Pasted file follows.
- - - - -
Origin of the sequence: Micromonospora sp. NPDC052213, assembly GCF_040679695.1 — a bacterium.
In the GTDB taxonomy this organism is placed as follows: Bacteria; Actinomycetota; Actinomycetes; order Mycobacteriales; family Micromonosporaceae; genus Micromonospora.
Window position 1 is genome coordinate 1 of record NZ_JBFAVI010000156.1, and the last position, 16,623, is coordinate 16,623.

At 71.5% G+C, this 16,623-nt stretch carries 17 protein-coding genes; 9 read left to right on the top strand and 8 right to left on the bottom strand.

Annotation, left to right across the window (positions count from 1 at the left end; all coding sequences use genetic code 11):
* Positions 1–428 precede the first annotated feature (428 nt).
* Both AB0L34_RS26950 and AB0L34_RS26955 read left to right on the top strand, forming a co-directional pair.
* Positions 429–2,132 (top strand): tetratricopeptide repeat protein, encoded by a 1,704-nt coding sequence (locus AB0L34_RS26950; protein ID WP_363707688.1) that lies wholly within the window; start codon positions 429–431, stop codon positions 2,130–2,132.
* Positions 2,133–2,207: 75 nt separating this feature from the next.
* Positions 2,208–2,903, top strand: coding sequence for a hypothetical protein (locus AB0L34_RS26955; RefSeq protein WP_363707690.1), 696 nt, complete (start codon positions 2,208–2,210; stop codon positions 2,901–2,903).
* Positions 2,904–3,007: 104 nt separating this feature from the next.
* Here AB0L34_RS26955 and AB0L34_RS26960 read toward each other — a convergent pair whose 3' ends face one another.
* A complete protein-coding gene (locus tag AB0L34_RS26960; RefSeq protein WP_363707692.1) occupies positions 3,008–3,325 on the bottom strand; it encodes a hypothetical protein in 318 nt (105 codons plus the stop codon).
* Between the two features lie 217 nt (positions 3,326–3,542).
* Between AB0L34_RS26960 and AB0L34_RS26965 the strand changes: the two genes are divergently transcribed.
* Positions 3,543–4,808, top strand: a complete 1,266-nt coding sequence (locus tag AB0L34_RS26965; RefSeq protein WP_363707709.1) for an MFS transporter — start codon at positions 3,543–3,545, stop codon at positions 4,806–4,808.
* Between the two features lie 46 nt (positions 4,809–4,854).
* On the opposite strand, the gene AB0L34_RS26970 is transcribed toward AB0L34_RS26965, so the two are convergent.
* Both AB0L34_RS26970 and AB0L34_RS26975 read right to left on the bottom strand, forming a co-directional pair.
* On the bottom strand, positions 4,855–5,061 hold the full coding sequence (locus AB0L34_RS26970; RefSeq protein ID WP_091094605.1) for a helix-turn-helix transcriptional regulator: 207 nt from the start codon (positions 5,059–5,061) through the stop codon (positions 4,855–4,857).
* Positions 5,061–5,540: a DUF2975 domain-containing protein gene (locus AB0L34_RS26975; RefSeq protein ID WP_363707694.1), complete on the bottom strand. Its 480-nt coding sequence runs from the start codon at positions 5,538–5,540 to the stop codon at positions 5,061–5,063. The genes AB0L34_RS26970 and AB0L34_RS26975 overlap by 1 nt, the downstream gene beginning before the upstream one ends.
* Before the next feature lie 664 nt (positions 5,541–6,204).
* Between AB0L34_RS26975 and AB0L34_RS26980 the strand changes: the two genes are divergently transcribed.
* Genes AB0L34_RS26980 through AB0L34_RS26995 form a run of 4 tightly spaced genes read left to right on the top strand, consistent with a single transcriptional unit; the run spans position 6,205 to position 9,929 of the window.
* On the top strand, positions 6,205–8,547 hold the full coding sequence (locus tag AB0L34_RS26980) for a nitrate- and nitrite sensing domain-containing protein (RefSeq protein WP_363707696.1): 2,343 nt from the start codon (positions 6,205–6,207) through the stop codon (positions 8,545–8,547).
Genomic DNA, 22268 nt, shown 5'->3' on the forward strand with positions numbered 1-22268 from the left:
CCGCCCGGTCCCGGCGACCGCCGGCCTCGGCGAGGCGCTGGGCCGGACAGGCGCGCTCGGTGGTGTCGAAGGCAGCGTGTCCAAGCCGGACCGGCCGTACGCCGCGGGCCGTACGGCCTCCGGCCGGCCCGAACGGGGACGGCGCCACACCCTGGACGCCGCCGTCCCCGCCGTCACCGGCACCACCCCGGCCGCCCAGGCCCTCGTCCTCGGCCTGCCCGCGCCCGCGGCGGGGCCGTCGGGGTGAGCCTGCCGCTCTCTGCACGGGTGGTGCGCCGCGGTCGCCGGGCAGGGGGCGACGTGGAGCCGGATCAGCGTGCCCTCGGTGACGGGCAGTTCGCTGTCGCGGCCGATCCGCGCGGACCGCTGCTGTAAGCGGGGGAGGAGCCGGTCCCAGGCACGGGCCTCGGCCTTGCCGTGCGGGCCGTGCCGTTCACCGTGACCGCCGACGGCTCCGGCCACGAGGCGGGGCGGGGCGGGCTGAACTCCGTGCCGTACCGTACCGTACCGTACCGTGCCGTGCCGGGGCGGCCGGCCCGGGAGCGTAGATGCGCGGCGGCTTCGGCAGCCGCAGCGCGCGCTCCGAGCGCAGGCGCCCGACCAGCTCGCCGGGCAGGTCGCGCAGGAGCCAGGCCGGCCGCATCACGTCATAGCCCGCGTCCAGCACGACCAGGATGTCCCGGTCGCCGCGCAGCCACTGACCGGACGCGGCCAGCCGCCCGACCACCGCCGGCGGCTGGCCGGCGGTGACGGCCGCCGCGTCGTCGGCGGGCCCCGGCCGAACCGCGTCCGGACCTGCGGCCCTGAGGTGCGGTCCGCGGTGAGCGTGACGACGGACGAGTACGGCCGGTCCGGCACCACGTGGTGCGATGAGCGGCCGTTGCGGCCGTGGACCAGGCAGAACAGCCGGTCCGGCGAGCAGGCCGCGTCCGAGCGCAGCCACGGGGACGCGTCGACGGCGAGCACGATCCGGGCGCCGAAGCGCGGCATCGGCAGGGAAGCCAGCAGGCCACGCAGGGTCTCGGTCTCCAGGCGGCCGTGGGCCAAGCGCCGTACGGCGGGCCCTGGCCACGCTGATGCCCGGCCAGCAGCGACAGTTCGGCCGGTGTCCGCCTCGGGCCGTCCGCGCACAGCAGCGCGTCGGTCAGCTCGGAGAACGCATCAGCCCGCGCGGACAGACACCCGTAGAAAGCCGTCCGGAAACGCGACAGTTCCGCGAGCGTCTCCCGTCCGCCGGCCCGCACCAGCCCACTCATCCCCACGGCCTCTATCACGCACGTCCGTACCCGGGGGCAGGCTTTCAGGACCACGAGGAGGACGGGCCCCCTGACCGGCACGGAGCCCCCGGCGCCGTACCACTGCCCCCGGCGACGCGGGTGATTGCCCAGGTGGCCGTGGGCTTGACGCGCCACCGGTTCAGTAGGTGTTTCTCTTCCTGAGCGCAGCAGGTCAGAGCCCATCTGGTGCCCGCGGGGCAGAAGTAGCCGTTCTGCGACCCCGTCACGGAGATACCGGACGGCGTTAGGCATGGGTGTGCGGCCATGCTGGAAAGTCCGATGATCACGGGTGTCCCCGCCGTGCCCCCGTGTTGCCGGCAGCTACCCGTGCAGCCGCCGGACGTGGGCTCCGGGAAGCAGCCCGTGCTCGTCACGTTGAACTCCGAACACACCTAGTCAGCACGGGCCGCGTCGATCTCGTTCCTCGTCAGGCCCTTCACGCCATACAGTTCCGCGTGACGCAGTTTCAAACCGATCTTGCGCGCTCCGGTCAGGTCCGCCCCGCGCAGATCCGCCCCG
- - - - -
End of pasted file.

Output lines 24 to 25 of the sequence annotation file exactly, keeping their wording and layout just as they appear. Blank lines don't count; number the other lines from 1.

* Genes AB0L34_RS26980 through AB0L34_RS26995 form a run of 4 tightly spaced genes read left to right on the top strand, consistent with a single transcriptional unit; the run spans position 6,205 to position 9,929 of the window.
* On the top strand, positions 6,205–8,547 hold the full coding sequence (locus tag AB0L34_RS26980) for a nitrate- and nitrite sensing domain-containing protein (RefSeq protein WP_363707696.1): 2,343 nt from the start codon (positions 6,205–6,207) through the stop codon (positions 8,545–8,547).